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Friday, July 15, 2011

Larry Crowne

Rating: ★★

The Cast Away and the Pretty Woman

Larry Crowne is the sort of movie you watch with anticipation of it being different somewhere along the way. I’m sure you’ve heard the joke by now that it’s two hours of Tom Hanks on a scooter, and that’s pretty much accurate. Obviously there’s a bit more to it than that, but that’s the gist of it. Tom Hanks is on a scooter, and he’s a nice guy who gets the girl. Spoiler? No, because you’ve seen movies about nice guys before. This one is no different. You can see it coming from about a mile away, just like a Vespa.

And there are tons of Vespas in this one. Our story begins with nine-time employee of the month Larry Crowne (Hanks) becoming a sudden ‘non-employee’ of the month when he’s downsized at the local retail store for not going to college. Sacked, and recovering from a crippling divorce in the middle of an awful economy, what’s a man to do? Well, he sells his worldly possessions, climbs aboard a scooter, and goes back to community college. At least that’s what people would do in Nia Vardalos’ world (remember how good her screenplay was for My Big Fat Greek Wedding?). I wonder if she would do the same if she were finally thrown out of Hollywood… Her films since Greek Wedding haven’t left too much to be desired.

There isn’t much to say about a movie that doesn’t have much to say. Larry Crowne is the ultimate everyman, but that doesn’t make him a character. The only true character in the film is barely discernable, and not even the focus. Julia Roberts plays Mercedes Tainot, Crowne’s “Speech 217” teacher - her life is hard, she hates teaching, and her marriage to her husband (Bryan Cranston) is crumbling. She does excellent work, as does Hanks admittedly, and their chemistry together is perfect. But when there’s nothing going on in the film to invest in, how do you invest in the characters? Sure, you can look around and find pieces of yourself… but that only goes so far.

Crowne joins a ‘gang’ of scooter-enthusiasts after making quick friends with the quirky, flirty, and beautiful Talia (Mbatha-Raw). This isn’t the type of gang you might think of. That would require the film to have some sort of conflict or dramatic engagement. No, this scooter gang is the type that might do a drive-by redecoration. Of course it’s hinted that both Crowne (whom she has renamed “Lance Corona”, as if it sounds cooler) and Talia might have feelings for each other, but note that she’s a flighty girl with a free spirit in a movie about a guy who needs a push in his life. That’s all you really need to know. The only true human relationship hinted at in the film is between Crowne and Mrs. Tainot, watching how their own personalities collide and push each other to grow.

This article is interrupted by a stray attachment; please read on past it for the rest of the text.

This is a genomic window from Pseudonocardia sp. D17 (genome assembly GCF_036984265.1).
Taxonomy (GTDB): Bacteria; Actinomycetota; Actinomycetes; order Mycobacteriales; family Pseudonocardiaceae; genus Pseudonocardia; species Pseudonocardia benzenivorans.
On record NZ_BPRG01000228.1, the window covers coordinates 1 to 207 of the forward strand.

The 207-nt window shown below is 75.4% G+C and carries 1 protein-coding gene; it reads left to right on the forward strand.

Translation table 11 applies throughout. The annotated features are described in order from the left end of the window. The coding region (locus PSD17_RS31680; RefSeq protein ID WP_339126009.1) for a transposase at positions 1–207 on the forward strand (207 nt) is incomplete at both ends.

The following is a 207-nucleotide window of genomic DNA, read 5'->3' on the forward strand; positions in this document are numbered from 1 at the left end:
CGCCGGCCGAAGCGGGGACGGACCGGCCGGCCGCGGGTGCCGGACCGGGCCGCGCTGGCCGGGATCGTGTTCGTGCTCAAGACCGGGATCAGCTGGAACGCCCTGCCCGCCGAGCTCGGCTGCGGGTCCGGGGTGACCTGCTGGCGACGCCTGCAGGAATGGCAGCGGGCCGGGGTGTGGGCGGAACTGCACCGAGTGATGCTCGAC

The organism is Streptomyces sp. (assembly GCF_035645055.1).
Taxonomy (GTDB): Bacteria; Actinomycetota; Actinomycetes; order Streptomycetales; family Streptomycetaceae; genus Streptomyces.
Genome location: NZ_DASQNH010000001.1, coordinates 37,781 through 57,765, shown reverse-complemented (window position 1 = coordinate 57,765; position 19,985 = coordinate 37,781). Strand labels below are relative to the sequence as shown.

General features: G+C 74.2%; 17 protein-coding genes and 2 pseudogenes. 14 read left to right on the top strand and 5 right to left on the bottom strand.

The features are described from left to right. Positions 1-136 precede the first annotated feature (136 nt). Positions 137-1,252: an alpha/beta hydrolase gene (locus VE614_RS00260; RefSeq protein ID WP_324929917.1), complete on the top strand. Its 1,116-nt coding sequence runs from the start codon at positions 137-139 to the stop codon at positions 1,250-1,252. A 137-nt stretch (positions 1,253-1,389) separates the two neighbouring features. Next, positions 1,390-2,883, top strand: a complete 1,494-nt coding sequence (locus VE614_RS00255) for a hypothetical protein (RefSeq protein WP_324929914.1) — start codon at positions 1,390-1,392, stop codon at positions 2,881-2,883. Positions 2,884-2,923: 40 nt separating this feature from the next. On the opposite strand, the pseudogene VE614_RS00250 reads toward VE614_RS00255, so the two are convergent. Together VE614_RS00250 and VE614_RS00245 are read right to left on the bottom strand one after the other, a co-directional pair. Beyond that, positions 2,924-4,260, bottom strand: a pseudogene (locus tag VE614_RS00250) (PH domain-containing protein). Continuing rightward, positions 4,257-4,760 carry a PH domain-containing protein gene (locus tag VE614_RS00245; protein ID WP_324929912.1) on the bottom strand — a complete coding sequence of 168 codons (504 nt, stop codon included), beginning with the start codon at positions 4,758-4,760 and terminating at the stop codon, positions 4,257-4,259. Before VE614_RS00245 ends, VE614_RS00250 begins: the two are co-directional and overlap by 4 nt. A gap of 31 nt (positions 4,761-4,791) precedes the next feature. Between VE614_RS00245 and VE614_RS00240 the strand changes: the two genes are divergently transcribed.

It’s important to understand this - Larry Crowne isn’t a bad movie, anymore than Larry Crowne is a bad guy. It’s nice, sweet, and simple. Two hours of good stuff happening to a good guy. A good guy who rides a scooter and helps influence other people. And, this will sound weird, but… remember in That Thing You Do!, how there was so much positive energy floating around that you couldn’t notice that the film was terribly bland until after you finished watching it? Tom Hanks directed that the same way he directs this - positive flow; bland payoff. Once it was over, I felt like I had witnessed something uplifting and genuine, but in reflection while writing this, I couldn’t help but notice the utter lack of spirit surrounding the whole project. It’s as if Vardalos and Hanks simply wanted to pour sugar on something bitter.